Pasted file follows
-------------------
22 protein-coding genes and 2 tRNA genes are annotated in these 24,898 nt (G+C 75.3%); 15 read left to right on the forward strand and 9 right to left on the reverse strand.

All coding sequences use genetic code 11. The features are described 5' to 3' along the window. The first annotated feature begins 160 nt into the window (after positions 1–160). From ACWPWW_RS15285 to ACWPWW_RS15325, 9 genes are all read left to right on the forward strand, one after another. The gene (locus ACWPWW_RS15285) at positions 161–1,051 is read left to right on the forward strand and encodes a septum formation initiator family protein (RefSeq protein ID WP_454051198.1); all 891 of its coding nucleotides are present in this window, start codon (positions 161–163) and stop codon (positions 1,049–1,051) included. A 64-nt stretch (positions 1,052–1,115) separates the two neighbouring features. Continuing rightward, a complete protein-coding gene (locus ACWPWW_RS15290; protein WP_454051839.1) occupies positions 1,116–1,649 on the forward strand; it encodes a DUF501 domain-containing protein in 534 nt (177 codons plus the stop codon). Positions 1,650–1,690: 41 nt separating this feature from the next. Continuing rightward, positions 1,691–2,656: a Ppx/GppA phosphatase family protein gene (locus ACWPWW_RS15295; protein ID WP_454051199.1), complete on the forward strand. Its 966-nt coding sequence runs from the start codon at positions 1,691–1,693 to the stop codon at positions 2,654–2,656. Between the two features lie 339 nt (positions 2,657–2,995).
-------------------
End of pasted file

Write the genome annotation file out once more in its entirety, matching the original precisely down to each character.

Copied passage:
22 protein-coding genes and 2 tRNA genes are annotated in these 24,898 nt (G+C 75.3%); 15 read left to right on the forward strand and 9 right to left on the reverse strand.

All coding sequences use genetic code 11. The features are described 5' to 3' along the window. The first annotated feature begins 160 nt into the window (after positions 1–160). From ACWPWW_RS15285 to ACWPWW_RS15325, 9 genes are all read left to right on the forward strand, one after another. The gene (locus ACWPWW_RS15285) at positions 161–1,051 is read left to right on the forward strand and encodes a septum formation initiator family protein (RefSeq protein ID WP_454051198.1); all 891 of its coding nucleotides are present in this window, start codon (positions 161–163) and stop codon (positions 1,049–1,051) included. A 64-nt stretch (positions 1,052–1,115) separates the two neighbouring features. Continuing rightward, a complete protein-coding gene (locus ACWPWW_RS15290; protein WP_454051839.1) occupies positions 1,116–1,649 on the forward strand; it encodes a DUF501 domain-containing protein in 534 nt (177 codons plus the stop codon). Positions 1,650–1,690: 41 nt separating this feature from the next. Continuing rightward, positions 1,691–2,656: a Ppx/GppA phosphatase family protein gene (locus ACWPWW_RS15295; protein ID WP_454051199.1), complete on the forward strand. Its 966-nt coding sequence runs from the start codon at positions 1,691–1,693 to the stop codon at positions 2,654–2,656. Between the two features lie 339 nt (positions 2,657–2,995).